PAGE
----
During my visit to Spark in New London I was greeted by three lively young men who were busy renovating the former El n Gee nightclub into a community run workshop. A brightly lit room was filled with wood working equipment and tools, much of which had been donated or procured from basement clean-outs and yard sales. While the learning center is open to the general public, members pay monthly dues and may access a wood shop, commercial kitchen, 3D printers, CNC machine and laser cutter, robotics lab, screen-printing equipment, shared office space, and retail space. Spark acquired the space in October 2015 and hopes to open in the Spring of 2016.
Spark Maker Space – New London, CT https://www.sparkmakerspace.org/ “Spark Makerspace is a community run workshop and learning center open to the general public. Members pay monthly dues and get access to a full woodshop, commercial kitchen, 3D printers, CNC machine and laser cutter, robotics lab, screen printing equipment, shared office space, retail space and much more.”
CT Hacker Space – Watertown, CT http://www.cthackerspace.com/- CT “Hackerspace is a DIY and Technology oriented group located in the US State of Connecticut. Our Mission is to provide a physical location where community members interested in technology can gather to collaborate on projects both physical and conceptual.”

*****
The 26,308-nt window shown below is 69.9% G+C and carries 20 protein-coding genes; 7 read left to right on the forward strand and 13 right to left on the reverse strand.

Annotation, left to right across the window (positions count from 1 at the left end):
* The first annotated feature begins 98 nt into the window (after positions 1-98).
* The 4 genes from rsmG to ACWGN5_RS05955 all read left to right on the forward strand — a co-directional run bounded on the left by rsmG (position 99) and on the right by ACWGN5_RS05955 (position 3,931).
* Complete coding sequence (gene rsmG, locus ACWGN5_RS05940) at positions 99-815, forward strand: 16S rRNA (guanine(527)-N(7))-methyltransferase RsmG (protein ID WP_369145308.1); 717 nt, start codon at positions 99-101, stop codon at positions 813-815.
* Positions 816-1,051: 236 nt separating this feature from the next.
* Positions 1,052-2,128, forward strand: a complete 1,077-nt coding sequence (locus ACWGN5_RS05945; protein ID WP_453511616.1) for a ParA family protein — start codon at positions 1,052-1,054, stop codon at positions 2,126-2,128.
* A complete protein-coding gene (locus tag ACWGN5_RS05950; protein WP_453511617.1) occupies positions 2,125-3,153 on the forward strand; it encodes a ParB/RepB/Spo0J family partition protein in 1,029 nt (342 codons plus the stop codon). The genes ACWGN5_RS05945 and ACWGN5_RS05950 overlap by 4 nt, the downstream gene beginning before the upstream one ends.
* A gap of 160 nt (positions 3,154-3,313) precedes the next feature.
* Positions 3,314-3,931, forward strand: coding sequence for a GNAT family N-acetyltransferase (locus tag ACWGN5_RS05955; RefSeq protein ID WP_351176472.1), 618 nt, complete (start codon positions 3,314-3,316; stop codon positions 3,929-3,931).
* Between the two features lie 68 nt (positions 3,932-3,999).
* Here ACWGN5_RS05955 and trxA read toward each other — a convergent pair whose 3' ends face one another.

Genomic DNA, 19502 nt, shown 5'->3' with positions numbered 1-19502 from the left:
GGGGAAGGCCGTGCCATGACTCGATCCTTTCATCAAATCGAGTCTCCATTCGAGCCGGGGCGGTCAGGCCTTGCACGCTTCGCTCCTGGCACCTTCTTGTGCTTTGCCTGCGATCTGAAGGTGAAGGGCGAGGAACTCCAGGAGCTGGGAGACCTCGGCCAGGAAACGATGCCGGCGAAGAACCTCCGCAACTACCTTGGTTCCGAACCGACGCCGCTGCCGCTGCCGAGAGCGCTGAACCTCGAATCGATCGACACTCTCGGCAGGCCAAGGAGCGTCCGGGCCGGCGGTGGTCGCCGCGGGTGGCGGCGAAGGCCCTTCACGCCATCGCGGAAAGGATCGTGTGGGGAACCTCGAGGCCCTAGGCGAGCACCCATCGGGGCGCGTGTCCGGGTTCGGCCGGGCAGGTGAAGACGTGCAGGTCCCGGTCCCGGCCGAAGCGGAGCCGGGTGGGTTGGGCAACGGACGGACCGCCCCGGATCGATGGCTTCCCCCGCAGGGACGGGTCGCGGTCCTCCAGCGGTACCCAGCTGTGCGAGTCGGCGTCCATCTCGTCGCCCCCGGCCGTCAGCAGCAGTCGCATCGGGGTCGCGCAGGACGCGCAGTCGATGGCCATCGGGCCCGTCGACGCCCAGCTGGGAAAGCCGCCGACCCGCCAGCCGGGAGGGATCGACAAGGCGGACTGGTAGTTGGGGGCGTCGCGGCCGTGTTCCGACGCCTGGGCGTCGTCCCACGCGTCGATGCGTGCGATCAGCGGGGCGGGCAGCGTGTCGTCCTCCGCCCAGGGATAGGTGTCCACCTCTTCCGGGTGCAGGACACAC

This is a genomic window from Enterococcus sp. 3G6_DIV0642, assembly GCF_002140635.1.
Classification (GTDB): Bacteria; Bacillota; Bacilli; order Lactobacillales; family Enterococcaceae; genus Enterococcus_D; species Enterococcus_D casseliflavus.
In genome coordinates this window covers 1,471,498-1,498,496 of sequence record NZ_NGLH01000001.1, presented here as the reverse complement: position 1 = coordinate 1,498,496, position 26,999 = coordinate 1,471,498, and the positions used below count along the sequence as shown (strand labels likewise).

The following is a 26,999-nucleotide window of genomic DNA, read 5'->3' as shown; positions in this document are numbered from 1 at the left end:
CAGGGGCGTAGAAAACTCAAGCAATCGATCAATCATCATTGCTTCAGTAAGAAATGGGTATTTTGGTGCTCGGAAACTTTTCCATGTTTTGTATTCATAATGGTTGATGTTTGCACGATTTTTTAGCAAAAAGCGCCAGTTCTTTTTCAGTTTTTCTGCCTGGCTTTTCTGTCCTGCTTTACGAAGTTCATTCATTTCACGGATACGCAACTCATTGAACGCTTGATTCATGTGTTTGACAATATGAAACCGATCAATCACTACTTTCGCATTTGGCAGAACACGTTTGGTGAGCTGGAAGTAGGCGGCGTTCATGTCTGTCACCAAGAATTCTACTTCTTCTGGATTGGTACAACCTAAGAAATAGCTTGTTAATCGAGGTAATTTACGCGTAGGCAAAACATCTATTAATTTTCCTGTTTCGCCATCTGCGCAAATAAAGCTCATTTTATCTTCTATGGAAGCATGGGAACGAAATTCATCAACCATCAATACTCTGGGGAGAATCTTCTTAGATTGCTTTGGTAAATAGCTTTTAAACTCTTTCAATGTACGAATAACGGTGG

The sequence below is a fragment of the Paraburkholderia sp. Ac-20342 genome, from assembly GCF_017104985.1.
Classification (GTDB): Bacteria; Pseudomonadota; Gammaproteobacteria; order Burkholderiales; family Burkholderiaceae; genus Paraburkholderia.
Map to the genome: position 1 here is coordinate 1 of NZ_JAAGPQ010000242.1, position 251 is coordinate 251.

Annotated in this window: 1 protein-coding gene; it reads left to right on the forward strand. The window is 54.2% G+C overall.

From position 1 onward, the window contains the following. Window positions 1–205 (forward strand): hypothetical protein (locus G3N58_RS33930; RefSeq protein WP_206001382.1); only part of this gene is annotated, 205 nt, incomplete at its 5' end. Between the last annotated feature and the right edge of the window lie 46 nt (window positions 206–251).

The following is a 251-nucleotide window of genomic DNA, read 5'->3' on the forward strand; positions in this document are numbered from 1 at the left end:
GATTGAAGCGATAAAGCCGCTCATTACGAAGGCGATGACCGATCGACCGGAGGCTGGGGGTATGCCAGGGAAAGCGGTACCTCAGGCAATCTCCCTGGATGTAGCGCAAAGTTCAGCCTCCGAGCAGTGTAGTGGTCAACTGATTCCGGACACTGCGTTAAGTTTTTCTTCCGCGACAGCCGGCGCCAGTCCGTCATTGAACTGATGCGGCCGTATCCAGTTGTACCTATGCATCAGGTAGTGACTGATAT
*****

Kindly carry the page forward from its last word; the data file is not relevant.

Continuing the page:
MakeHartford – Hartford, CT http://www.makehartford.com/ “It’s a gym for geeks and creative people. Instead of free weights and dumbbells we have 3d printers, CNC machines, and a wood/metal shop to build and create in. MakeHartford is Hartford, CT’s first maker space, i.e. community of artists, technologists, and entrepreneurs for hands-on innovation.”
MakeHaven – New Haven, CT http://www.makehaven.org/ “MakeHaven works to educate the community through interest-driven projects and hands-on skill building experiences in mechanics, electronics, crafts, art, design, programming, cooking, biology, chemistry, fabrication, metalworking and woodworking.”
Westport Library Makerspace – Westport, CT “The MakerSpace opened July 2012 as a place for people to connect, invent and create. It’s a great way to use your Library, in addition to finding books and movies, working, viewing art, meeting friends and attending programs. Stop by and learn about the 3D printer, which prints physical objects from digital files. People of all ages have come to watch demonstrations of the printer, and to learn how to design and print their own creations! See the calendars below for all of the Maker events.”
Danbury Hackerspace – Danbury, CT https://danburyhackerspace.com/ – “The Danbury Hackerspace @ the Innovation Center is a hackerspace and co-working facility at 158 Main Street, connected to the Danbury Library. The City of Danbury has graciously provided the space to help launch the hackerspace and build a community of entrepreneurs, makers, craftspeople, & artists. We are now open for membership.”